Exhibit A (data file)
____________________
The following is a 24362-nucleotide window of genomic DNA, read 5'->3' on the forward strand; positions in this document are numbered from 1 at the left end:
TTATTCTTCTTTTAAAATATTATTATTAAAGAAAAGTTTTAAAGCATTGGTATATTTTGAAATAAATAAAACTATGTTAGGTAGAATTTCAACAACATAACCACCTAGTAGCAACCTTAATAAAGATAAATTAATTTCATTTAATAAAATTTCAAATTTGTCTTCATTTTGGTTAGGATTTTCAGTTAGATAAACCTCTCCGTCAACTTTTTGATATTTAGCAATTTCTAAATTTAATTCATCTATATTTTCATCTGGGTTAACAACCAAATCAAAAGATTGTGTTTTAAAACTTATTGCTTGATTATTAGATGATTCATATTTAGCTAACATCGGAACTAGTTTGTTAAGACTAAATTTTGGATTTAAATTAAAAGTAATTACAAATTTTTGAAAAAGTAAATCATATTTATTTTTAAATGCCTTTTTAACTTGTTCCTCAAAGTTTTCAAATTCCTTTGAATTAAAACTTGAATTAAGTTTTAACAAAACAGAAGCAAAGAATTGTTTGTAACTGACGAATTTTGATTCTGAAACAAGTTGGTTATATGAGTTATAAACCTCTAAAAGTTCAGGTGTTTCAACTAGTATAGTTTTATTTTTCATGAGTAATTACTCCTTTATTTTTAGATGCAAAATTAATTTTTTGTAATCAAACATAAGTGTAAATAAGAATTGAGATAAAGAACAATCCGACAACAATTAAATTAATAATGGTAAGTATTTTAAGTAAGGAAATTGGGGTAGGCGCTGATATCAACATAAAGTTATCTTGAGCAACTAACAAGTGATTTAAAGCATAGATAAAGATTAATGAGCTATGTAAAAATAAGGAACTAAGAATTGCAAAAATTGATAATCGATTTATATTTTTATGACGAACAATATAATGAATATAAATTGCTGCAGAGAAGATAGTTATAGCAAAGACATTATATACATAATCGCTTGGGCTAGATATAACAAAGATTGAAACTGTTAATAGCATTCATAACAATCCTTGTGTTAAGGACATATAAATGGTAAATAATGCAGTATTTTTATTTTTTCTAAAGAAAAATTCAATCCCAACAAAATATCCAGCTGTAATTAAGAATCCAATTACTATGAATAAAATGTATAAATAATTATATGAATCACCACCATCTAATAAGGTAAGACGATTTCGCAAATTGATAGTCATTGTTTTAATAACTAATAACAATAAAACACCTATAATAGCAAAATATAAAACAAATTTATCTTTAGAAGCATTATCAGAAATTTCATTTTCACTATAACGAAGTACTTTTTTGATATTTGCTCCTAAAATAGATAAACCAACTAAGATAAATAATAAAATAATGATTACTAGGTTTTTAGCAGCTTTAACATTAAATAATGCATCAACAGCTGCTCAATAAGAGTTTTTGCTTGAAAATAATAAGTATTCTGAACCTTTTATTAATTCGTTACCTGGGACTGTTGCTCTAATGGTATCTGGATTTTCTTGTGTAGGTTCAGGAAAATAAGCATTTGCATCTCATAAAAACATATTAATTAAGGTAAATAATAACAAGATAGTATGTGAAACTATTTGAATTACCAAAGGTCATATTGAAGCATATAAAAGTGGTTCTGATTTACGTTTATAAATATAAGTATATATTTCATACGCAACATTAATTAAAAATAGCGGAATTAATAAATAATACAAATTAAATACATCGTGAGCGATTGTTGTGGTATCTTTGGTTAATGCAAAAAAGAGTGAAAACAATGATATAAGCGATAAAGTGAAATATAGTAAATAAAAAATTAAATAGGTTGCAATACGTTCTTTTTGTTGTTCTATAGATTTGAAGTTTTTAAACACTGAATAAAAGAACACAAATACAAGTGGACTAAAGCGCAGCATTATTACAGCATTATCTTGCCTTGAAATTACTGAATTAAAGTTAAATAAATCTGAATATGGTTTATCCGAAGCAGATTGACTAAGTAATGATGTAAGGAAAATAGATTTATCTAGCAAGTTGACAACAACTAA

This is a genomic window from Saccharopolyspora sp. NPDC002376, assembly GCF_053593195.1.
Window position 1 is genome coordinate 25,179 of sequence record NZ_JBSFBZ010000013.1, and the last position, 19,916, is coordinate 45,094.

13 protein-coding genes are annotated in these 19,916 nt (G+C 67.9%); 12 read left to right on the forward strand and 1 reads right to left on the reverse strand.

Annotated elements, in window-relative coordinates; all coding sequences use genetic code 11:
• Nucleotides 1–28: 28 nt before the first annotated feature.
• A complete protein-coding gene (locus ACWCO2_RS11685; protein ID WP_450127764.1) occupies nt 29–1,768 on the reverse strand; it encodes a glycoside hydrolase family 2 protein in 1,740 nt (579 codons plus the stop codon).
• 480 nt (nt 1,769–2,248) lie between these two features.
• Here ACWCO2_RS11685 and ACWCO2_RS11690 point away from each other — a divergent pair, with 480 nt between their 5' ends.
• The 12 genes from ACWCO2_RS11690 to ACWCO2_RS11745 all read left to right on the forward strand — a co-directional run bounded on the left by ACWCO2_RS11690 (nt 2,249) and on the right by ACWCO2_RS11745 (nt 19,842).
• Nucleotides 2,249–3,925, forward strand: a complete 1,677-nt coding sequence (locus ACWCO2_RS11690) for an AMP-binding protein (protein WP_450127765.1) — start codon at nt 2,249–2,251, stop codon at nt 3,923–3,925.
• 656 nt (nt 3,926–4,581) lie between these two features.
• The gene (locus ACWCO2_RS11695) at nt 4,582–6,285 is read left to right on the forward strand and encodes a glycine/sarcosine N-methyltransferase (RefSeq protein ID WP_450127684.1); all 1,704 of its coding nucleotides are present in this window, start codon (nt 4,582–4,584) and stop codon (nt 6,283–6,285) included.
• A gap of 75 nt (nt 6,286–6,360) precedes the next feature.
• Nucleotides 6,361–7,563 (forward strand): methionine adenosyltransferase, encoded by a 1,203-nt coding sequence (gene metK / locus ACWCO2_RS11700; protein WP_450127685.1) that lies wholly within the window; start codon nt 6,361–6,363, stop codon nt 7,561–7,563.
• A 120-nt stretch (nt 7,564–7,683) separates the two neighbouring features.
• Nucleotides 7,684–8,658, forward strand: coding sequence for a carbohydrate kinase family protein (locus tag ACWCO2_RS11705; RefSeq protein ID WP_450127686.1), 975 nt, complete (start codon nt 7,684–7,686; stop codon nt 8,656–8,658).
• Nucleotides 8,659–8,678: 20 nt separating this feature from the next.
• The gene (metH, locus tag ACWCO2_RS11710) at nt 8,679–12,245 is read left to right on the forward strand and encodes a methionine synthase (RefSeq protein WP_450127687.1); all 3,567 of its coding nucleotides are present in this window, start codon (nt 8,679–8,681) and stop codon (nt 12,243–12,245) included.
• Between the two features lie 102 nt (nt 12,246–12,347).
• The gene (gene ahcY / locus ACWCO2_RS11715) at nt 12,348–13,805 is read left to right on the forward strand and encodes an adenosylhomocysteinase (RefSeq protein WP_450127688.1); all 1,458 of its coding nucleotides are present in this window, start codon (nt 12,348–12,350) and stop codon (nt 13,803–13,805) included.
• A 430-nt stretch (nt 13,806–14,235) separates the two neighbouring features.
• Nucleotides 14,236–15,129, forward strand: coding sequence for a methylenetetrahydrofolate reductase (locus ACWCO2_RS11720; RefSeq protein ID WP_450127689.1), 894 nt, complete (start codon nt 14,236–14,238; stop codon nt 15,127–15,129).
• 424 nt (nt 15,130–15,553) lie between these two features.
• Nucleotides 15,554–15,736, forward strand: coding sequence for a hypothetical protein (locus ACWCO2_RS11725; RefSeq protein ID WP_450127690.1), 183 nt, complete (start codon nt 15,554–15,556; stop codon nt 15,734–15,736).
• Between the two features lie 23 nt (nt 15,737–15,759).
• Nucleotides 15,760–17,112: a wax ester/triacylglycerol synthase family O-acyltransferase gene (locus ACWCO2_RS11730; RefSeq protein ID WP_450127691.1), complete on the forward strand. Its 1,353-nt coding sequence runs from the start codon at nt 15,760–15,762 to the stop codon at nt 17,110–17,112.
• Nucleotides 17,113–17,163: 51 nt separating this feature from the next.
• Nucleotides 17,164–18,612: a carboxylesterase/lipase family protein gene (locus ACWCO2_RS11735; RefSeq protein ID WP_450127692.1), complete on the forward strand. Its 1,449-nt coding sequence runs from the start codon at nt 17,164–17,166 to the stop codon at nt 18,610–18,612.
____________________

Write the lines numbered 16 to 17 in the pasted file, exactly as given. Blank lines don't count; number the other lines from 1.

• Nucleotides 6,361–7,563 (forward strand): methionine adenosyltransferase, encoded by a 1,203-nt coding sequence (gene metK / locus ACWCO2_RS11700; protein WP_450127685.1) that lies wholly within the window; start codon nt 6,361–6,363, stop codon nt 7,561–7,563.
• A 120-nt stretch (nt 7,564–7,683) separates the two neighbouring features.